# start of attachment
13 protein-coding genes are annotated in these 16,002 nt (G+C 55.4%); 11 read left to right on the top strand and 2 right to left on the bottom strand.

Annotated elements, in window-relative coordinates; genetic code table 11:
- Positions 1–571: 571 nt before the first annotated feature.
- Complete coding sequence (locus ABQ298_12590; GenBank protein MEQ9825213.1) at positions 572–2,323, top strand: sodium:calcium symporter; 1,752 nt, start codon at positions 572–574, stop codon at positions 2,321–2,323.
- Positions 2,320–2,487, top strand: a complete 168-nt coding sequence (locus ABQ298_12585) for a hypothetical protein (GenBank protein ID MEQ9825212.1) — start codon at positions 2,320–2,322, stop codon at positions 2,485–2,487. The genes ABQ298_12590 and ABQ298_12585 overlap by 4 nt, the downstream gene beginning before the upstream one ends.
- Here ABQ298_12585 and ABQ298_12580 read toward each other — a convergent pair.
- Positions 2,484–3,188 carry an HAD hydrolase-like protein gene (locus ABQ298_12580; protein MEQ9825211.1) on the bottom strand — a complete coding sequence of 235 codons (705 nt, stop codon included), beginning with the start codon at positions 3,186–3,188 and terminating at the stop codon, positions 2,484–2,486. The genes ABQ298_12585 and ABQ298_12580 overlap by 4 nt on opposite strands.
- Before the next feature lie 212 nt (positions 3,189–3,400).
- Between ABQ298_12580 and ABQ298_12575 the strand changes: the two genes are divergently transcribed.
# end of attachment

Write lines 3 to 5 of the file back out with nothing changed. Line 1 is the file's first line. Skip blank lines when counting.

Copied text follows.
- Positions 1–571: 571 nt before the first annotated feature.
- Complete coding sequence (locus ABQ298_12590; GenBank protein MEQ9825213.1) at positions 572–2,323, top strand: sodium:calcium symporter; 1,752 nt, start codon at positions 572–574, stop codon at positions 2,321–2,323.
- Positions 2,320–2,487, top strand: a complete 168-nt coding sequence (locus ABQ298_12585) for a hypothetical protein (GenBank protein ID MEQ9825212.1) — start codon at positions 2,320–2,322, stop codon at positions 2,485–2,487. The genes ABQ298_12590 and ABQ298_12585 overlap by 4 nt, the downstream gene beginning before the upstream one ends.